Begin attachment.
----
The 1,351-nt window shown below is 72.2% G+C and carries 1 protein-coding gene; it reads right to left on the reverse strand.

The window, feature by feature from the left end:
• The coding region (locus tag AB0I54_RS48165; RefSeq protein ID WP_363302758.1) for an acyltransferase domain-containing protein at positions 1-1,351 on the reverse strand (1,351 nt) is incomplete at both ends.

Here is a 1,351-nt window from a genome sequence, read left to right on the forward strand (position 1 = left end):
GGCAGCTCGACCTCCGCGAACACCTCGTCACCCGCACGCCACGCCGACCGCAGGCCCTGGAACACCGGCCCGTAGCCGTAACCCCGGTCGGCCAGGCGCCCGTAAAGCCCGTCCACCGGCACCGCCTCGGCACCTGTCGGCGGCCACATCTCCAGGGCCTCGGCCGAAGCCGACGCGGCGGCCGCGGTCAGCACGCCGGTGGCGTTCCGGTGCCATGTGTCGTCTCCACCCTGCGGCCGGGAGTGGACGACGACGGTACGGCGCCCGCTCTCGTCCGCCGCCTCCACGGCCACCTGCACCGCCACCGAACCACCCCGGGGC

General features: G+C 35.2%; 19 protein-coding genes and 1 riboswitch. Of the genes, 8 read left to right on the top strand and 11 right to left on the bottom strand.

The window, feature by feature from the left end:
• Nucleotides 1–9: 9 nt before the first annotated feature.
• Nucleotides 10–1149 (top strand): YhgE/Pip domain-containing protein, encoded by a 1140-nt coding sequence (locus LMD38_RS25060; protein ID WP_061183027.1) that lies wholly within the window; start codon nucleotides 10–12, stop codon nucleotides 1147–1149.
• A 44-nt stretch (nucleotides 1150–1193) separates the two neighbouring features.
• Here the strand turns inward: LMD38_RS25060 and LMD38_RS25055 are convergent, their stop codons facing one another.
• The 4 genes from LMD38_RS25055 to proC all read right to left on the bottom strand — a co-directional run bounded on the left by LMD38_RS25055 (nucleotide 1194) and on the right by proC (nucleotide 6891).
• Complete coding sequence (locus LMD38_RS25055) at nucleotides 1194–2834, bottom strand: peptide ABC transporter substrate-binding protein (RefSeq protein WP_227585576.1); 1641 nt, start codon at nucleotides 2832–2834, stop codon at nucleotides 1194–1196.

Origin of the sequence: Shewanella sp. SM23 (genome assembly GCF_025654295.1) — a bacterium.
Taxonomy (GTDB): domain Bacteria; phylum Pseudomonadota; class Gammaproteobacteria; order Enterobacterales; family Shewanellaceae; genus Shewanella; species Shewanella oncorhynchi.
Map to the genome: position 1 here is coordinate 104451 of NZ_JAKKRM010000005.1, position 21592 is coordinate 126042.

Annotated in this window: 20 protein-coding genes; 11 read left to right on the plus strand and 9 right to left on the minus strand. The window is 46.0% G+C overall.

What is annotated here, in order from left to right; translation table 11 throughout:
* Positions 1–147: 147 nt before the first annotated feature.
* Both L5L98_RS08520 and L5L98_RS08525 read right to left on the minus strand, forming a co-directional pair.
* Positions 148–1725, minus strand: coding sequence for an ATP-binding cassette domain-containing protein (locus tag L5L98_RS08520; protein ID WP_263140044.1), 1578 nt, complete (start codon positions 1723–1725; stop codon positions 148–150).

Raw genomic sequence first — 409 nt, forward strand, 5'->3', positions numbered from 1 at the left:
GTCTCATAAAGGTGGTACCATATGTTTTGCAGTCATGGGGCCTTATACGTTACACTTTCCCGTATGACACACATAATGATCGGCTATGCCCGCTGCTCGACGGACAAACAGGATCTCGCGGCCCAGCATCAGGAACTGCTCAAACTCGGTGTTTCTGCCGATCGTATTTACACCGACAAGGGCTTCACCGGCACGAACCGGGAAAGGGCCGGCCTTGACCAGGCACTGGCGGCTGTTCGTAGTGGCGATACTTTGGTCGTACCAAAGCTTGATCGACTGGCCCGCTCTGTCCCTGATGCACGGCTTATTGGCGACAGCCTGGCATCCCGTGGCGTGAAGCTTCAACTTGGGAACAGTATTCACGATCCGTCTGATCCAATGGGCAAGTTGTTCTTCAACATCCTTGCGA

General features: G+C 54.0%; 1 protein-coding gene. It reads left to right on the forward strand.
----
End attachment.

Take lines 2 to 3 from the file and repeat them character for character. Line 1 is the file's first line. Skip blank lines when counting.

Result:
The window, feature by feature from the left end:
• The coding region (locus tag AB0I54_RS48165; RefSeq protein ID WP_363302758.1) for an acyltransferase domain-containing protein at positions 1-1,351 on the reverse strand (1,351 nt) is incomplete at both ends.